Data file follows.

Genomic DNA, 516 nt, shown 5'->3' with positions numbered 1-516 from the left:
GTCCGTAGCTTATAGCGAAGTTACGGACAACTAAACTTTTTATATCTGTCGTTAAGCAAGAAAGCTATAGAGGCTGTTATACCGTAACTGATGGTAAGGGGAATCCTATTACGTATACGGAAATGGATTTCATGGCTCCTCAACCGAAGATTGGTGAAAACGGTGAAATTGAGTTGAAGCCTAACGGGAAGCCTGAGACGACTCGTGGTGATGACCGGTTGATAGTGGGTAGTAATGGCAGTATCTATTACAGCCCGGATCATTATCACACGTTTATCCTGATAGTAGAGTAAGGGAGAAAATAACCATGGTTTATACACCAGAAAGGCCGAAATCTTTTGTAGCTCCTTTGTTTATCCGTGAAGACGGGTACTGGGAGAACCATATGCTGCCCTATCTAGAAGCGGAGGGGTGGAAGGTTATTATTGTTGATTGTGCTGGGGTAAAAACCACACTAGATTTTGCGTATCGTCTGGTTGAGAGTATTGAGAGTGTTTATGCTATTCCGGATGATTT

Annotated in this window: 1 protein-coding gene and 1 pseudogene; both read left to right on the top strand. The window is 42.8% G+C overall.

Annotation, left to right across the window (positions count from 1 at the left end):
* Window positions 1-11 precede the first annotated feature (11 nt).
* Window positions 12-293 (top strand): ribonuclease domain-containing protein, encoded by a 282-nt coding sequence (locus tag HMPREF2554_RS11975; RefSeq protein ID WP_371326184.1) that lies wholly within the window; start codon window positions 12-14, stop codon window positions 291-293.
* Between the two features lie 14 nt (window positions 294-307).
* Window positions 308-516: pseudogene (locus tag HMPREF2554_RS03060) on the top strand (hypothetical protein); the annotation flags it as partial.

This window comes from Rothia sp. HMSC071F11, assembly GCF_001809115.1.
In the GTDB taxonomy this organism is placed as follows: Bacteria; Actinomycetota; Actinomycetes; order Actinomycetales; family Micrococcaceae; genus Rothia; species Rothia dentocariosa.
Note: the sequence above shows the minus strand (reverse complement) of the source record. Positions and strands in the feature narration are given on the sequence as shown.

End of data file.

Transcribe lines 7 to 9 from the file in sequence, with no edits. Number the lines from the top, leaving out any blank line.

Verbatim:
* Between the two features lie 14 nt (window positions 294-307).
* Window positions 308-516: pseudogene (locus tag HMPREF2554_RS03060) on the top strand (hypothetical protein); the annotation flags it as partial.

This window comes from Rothia sp. HMSC071F11, assembly GCF_001809115.1.